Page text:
Italy must step up efforts to curb its colossal debt and revive growth to reverse negative investor sentiment that threatens to push it to the brink, despite a reform drive and a banking system sounder than Spain's.
By Chris Ciovacco: The bank bailout in Spain will add debt to the government's books, which makes already unattractive Spanish debt less attractive. The loans for the bank bailout have seniority over Spanish bondholders, also making Spanish bonds less attractive to new buyers.
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Anyone who wants to get an inside look at both the European banking system and the politicians in charge of fixing it need to only look at Spain’s Bankia. Bankia was formed in December 2010 by merging seven totally bankrupt Spanish cajas (regional banks that were unregulated). The bank was heralded as a success story and an indication that European Governments could manage the risks in their banking systems.
Total chaos reigns in European banking stocks this morning as Monte Paschi shares crash, soar, and plunge amid on-again, off-again bail-in, bail-out headlines (and stocks and bonds hit record lows). However, Italy is now not alone as Spanish banks are also bloodbathing following a European Court ruling on mortgage fraud went against them.
In the too stupid to make up category, Rajoy defends ‘victory’ for EU credibility
Mariano Rajoy, the embattled Spanish prime minister, has defended the eurozone’s €100bn bailout for Spanish banks as a victory for European credibility.
The ECB stepped into the fray once again today but the the results of the Spanish debt auction today speak for themselves. The rate on 10-year bonds is close to touching the 7% mark.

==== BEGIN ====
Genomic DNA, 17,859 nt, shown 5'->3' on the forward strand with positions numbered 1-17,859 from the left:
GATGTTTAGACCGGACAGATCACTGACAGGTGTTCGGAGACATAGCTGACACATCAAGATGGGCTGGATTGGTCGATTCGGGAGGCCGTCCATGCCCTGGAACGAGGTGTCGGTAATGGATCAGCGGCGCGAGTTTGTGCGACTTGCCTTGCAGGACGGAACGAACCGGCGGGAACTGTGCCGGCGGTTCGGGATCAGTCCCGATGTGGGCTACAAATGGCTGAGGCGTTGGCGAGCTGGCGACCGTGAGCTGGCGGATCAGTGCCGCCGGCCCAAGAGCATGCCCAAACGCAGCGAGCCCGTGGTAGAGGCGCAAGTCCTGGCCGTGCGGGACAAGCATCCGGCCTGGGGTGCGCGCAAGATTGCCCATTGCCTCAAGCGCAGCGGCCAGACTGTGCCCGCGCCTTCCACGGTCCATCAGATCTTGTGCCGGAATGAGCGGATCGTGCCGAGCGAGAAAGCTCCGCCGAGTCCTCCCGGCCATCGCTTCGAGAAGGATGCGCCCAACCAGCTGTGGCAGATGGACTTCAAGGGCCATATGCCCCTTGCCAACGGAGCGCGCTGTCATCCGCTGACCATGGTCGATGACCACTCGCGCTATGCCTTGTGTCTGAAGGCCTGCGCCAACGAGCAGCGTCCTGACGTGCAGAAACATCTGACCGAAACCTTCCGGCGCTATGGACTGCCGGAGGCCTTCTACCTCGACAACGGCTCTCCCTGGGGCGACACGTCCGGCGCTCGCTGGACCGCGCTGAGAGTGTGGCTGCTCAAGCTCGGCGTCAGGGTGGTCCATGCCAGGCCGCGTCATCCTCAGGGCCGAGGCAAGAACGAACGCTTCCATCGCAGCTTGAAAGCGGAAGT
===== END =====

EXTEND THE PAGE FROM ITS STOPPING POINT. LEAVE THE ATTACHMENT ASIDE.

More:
The BBC reports on the "Dreadful Result"
The Spanish government sold 3.56bn euros (£3.04bn; $4.79bn) worth of bonds out of a maximum target of 4bn euros.
The auction attracted bids worth 1.5 times the securities offered. The so-called bid-to-cover ratio was down from 1.8 in October.
The Bank of Spain estimated Friday that the economy shrank by 0.1 percent in 2010, a better performance than expected after an expansion in the final quarter.Spain is fighting to revive its economy, Europe's fifth-largest, and convince nervous investors that it will grow enough to bring its massive public deficit under control without resorting to a Greek or Irish style bailout.The Spanish economy shrank by 3.7 percent in 2009 following the collapse of a credit-fueled property boom that had been the driver of growth for over a decade.
European stock markets struggled on Monday, with investor sentiment hit by renewed eurozone debt concerns following the weekend bailout of Spanish bank CajaSur, dealers said.In morning trade, London rose by just 0.05 percent, Paris shed 0.51 percent, Frankfurt fell by 0.52 percent and Madrid by 0.79 percent."Investors remained nervous in the opening trading session to the week, with eurozone sovereign debt concerns still weighing on sentiment and keeping a leash on small market gains," said analyst Giles Watts at City Index.